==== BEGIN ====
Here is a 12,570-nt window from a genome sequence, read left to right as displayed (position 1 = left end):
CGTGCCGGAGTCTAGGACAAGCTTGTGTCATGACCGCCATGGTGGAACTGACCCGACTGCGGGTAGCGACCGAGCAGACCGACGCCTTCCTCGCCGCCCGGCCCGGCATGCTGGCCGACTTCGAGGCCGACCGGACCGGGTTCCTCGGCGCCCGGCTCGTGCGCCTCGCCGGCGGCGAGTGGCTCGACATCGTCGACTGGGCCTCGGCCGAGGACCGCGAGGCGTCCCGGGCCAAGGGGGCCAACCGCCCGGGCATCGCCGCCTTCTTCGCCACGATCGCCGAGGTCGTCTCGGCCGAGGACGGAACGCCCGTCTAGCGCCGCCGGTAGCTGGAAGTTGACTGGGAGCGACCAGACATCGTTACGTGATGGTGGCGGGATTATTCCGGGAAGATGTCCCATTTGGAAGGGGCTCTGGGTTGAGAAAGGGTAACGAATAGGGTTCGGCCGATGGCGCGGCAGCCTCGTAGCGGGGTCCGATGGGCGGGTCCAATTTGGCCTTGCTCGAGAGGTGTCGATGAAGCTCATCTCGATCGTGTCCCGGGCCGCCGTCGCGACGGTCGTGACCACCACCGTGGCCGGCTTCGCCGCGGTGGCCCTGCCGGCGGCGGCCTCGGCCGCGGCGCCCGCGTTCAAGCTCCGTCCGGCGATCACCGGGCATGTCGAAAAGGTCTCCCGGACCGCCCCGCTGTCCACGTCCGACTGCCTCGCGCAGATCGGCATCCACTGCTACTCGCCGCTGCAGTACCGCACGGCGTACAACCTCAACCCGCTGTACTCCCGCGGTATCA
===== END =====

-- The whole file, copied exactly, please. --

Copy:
Here is a 12,570-nt window from a genome sequence, read left to right as displayed (position 1 = left end):
CGTGCCGGAGTCTAGGACAAGCTTGTGTCATGACCGCCATGGTGGAACTGACCCGACTGCGGGTAGCGACCGAGCAGACCGACGCCTTCCTCGCCGCCCGGCCCGGCATGCTGGCCGACTTCGAGGCCGACCGGACCGGGTTCCTCGGCGCCCGGCTCGTGCGCCTCGCCGGCGGCGAGTGGCTCGACATCGTCGACTGGGCCTCGGCCGAGGACCGCGAGGCGTCCCGGGCCAAGGGGGCCAACCGCCCGGGCATCGCCGCCTTCTTCGCCACGATCGCCGAGGTCGTCTCGGCCGAGGACGGAACGCCCGTCTAGCGCCGCCGGTAGCTGGAAGTTGACTGGGAGCGACCAGACATCGTTACGTGATGGTGGCGGGATTATTCCGGGAAGATGTCCCATTTGGAAGGGGCTCTGGGTTGAGAAAGGGTAACGAATAGGGTTCGGCCGATGGCGCGGCAGCCTCGTAGCGGGGTCCGATGGGCGGGTCCAATTTGGCCTTGCTCGAGAGGTGTCGATGAAGCTCATCTCGATCGTGTCCCGGGCCGCCGTCGCGACGGTCGTGACCACCACCGTGGCCGGCTTCGCCGCGGTGGCCCTGCCGGCGGCGGCCTCGGCCGCGGCGCCCGCGTTCAAGCTCCGTCCGGCGATCACCGGGCATGTCGAAAAGGTCTCCCGGACCGCCCCGCTGTCCACGTCCGACTGCCTCGCGCAGATCGGCATCCACTGCTACTCGCCGCTGCAGTACCGCACGGCGTACAACCTCAACCCGCTGTACTCCCGCGGTATCA